Tuesday, 26 August 2014

Islam and the youth bulge

I suppose by now we’ve all read as much as we choose to read about the beheading of James Foley. Horrible of course and as far as one can tell Mr Foley accepted his appalling fate with a dignity his murderers perhaps did not perceive.

As for the wider message, I’m not sure there is one apart from a certain resigned acceptance that this is something the world has to deal with without itself falling in love with extreme violence.

There is however a strong temptation to condemn Islam as a whole and a corresponding temptation to regret that it ever took root in this country. As an atheist, these are temptations I am less and less inclined to resist.

When I see the faces of those young men sucked in by the insane rhetoric of older men, I’m reminded of the theory of the youth bulge. Certainly the pattern fits. If sound, then we may presume that Muslim violence is something which will decline due to demographic change. An excess of stupidly frustrated testosterone will have drained away. Maybe time will tell.

As for the present, I get no sense of fear in the wider population. No sense that terrorism actually manages to terrorise anyone but those in the direct firing line. Instead I get a sense that traditional Islam is failing to deal with an increasingly materialistic and secular world where women are not chattels and ancient books are merely ancient books. Failing because it has no orthodox response to these trends.

This inevitable failure plus the crazy young men and the evil-minded old men have come together in a particularly ghastly way. So it will continue, but not forever.

In which case, Mr Foley did not die in vain. His death was even heroic because it represents progress. Any failure of naked barbarism is progress. The world is changing and his death reminds us that his murderers belong to the past. A savage past but not frightening – simply because it is the past.

It may well point to a future where, within a couple of generations, the Islamic extremes we see today are gone. The old men have passed away; the crazy young men are now old - those who contrived to survive their own stupidity at least.

If so, there is not much to be gained by accommodation or appeasement. It won’t work and may even delay the slowly grinding wheels of social change.


Demetrius said...

The idea of numbers of spare young men with few prospects and limited potential being a source of problems historically works quite well. Either as available people for aggression or empire building or in small groups people capable of causing infinite trouble. We of course now send most of ours to university or give them enough money to buy gizmo's and survive. But there are still a few to cause trouble enough.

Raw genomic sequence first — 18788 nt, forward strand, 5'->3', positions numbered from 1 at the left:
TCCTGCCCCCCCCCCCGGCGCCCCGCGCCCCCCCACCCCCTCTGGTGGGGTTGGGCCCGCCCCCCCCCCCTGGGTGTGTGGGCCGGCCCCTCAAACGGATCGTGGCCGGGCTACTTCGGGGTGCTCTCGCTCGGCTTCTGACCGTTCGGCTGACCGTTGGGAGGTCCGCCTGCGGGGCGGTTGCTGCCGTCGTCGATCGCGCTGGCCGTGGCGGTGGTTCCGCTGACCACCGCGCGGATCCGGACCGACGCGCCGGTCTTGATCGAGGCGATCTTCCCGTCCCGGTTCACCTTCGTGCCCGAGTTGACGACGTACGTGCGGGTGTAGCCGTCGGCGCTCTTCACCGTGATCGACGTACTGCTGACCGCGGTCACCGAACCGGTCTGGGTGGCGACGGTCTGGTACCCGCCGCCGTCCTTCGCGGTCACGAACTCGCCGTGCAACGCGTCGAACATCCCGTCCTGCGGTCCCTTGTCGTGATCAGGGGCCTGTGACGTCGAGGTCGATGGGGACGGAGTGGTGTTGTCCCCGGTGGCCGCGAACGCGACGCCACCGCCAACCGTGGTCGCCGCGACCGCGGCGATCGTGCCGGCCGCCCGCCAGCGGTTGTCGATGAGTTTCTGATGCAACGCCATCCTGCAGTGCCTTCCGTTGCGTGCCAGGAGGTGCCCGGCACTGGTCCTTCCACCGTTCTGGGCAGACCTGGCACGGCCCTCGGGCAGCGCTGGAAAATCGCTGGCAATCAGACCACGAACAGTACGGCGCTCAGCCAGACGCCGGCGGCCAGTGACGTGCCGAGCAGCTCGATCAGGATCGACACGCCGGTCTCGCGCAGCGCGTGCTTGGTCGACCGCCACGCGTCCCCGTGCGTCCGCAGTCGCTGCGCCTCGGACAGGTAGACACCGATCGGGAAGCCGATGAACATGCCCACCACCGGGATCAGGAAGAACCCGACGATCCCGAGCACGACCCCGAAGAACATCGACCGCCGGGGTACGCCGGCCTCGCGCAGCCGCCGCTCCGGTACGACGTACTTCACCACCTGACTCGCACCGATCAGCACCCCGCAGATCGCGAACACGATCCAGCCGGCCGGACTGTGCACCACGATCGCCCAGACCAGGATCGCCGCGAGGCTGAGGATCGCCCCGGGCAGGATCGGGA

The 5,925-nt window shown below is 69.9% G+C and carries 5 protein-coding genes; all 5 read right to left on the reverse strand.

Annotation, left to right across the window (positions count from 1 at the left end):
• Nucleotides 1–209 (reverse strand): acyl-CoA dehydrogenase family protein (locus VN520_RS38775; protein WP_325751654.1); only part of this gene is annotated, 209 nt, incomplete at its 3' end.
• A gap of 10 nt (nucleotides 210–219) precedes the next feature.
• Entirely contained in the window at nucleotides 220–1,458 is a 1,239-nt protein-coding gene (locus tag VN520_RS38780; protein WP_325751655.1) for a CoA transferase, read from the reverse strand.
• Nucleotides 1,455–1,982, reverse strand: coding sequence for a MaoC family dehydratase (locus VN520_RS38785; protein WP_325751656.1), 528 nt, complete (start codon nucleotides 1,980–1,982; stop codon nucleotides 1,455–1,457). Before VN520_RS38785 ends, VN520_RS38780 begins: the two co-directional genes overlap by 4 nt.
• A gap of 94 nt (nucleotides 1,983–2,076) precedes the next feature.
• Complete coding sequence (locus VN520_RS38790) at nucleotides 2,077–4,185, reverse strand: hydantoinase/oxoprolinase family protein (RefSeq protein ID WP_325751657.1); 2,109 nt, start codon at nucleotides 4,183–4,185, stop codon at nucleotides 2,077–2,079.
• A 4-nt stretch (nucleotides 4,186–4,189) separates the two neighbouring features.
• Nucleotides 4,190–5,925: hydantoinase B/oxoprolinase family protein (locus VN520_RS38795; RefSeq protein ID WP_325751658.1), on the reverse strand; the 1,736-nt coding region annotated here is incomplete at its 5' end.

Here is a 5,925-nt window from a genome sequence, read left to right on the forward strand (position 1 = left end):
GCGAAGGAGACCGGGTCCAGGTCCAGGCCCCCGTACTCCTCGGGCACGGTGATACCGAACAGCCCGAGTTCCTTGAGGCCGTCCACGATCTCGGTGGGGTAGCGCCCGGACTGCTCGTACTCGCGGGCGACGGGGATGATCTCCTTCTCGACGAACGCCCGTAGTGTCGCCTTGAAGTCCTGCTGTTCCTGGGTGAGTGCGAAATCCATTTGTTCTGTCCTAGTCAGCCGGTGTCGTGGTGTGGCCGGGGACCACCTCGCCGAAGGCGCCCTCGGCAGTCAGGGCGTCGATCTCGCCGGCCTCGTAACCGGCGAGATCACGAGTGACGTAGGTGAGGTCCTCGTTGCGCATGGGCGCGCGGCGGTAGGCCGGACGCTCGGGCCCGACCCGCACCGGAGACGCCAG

A K Haart said...

Demetrius - yes, the correlation between violence and a low median age is pretty strong. Gaza is a good example.

Sam Vega said...

According to the article, African countries such as Zimbabwe have the most pronounced youth bulge. They probably already have the domestic crime rising nicely, but it would be interesting to see whether this is followed by political unrest.

Demetrius is spot on about the measures we have taken to placate our own youth. We can almost see it as Danegeld. I guess some types of entertainment we allow our own dear youngsters (alcohol, promiscuity, and verbal self-expression) are proscribed in some Islamic countries, and this exacerbates their problems.

Thud said...

They are all a danger to my family and my way of life, I want them gone and I don't care where or how.We destroyed and banned the Nazi party an organisation that was allowed to flourish, what comes next is perhaps going to be much worse if we allow it to survive.

Sackerson said...

It's the intelligent ones who are dangerous. This is an ideological struggle, like that with communism, and ideas coupled with violent protest can seduce brilliant young minds. Wasn't the man who drove his carbomb to Glasgow airport a doctor?

A K Haart said...

Sam - yes, a survey of youth bulge states is illuminating.

Thud - I think it's too late for that, although I think we have to do something.

Sackers - yes I think he was a doctor. Minds boggled at the time if I remember rightly.

James Higham said...

evil-minded old men

Careful - that's an apt description of many of us bloggers. :)

A K Haart said...

James - but only in a cantankerous sense I hope :)